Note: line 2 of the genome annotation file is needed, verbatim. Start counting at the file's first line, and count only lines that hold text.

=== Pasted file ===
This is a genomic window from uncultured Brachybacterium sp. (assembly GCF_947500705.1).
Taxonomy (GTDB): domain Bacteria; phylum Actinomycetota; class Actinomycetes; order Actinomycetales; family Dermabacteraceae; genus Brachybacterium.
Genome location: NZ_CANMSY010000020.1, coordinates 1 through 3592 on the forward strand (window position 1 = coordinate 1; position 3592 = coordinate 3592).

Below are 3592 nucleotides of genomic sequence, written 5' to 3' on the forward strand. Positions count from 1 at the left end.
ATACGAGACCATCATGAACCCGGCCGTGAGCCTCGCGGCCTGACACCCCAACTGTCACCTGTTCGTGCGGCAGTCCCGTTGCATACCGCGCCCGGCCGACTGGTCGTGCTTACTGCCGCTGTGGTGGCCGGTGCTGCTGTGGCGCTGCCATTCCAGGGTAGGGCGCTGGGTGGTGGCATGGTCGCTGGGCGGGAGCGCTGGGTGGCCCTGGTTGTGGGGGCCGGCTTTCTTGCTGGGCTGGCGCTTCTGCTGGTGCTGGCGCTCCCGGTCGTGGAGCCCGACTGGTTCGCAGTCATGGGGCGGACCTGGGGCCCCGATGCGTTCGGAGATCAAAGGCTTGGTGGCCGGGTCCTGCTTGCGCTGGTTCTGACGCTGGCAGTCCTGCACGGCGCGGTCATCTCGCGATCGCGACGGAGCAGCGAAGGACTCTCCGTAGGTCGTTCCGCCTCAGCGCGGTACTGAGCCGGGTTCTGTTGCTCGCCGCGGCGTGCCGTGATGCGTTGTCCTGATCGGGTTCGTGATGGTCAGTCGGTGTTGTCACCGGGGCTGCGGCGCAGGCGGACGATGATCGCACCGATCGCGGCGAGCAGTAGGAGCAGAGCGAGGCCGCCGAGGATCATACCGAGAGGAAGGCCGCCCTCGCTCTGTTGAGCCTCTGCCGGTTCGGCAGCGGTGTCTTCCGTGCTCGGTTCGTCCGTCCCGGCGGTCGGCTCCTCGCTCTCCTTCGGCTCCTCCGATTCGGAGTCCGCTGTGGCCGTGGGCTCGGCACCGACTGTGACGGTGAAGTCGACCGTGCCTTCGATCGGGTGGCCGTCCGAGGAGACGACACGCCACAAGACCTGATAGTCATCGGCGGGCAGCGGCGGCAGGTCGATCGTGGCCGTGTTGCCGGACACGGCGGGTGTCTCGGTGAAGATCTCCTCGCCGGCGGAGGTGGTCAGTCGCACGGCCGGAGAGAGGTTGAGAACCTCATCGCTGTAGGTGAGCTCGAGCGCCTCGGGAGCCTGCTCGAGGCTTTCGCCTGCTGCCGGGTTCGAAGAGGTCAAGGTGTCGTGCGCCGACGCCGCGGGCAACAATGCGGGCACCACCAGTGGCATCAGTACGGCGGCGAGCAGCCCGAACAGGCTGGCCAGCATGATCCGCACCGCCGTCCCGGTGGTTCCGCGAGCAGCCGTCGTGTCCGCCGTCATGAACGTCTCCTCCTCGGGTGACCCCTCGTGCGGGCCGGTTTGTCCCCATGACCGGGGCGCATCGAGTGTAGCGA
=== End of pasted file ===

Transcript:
Taxonomy (GTDB): domain Bacteria; phylum Actinomycetota; class Actinomycetes; order Actinomycetales; family Dermabacteraceae; genus Brachybacterium.